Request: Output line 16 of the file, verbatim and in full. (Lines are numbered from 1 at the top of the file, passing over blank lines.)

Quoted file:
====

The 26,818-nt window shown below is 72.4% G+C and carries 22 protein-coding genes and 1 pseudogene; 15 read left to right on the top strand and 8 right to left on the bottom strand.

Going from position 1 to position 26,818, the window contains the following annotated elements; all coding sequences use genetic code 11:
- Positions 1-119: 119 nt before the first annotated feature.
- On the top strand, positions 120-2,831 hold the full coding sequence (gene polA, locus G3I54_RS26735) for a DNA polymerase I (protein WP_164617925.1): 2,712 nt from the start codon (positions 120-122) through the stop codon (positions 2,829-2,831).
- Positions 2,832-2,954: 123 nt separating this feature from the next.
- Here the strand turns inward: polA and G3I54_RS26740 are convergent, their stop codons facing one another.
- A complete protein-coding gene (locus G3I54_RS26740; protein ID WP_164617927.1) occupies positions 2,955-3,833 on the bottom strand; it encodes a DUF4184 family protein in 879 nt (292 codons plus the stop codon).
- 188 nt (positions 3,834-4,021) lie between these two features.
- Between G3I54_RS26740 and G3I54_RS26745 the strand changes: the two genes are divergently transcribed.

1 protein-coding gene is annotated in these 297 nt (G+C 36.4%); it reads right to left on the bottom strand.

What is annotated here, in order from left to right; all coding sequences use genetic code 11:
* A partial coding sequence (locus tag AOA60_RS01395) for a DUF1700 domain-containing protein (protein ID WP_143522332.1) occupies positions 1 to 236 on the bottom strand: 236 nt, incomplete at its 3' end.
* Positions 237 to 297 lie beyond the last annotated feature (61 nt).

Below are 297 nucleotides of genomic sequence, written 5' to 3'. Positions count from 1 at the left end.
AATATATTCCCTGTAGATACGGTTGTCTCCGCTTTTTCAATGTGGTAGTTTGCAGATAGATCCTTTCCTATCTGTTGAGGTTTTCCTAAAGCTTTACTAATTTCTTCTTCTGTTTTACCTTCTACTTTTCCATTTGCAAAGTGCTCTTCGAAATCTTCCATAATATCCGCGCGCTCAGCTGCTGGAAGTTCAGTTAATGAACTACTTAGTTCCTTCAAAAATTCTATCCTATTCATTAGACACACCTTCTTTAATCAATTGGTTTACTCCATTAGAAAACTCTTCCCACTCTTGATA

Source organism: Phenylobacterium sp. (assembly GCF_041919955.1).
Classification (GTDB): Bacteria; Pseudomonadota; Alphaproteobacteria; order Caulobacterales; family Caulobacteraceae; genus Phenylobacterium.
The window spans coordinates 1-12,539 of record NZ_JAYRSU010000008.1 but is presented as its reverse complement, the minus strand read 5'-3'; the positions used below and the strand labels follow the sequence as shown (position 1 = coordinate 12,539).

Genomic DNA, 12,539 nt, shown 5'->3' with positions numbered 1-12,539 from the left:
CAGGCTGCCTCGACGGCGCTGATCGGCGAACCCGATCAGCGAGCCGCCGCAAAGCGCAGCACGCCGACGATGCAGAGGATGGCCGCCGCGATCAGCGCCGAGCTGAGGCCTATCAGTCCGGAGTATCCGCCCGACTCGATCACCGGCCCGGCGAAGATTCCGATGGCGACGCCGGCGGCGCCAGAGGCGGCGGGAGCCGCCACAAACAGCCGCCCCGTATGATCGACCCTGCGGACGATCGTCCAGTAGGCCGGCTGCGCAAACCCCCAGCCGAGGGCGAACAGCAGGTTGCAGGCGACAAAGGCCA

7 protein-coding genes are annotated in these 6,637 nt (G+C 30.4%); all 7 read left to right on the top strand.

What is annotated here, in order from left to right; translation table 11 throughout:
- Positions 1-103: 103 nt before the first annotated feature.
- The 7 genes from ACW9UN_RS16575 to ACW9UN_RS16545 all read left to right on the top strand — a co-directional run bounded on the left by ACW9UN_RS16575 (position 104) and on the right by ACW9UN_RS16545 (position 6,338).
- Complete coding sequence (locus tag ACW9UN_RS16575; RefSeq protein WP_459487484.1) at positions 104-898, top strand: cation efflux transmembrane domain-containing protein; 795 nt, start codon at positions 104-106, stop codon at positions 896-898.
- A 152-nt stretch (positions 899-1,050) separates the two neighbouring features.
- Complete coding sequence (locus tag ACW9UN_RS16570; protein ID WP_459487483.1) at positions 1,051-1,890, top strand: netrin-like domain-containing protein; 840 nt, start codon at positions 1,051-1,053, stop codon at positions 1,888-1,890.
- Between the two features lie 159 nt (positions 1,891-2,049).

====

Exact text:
Source organism: Phenylobacterium sp. (assembly GCF_041919955.1).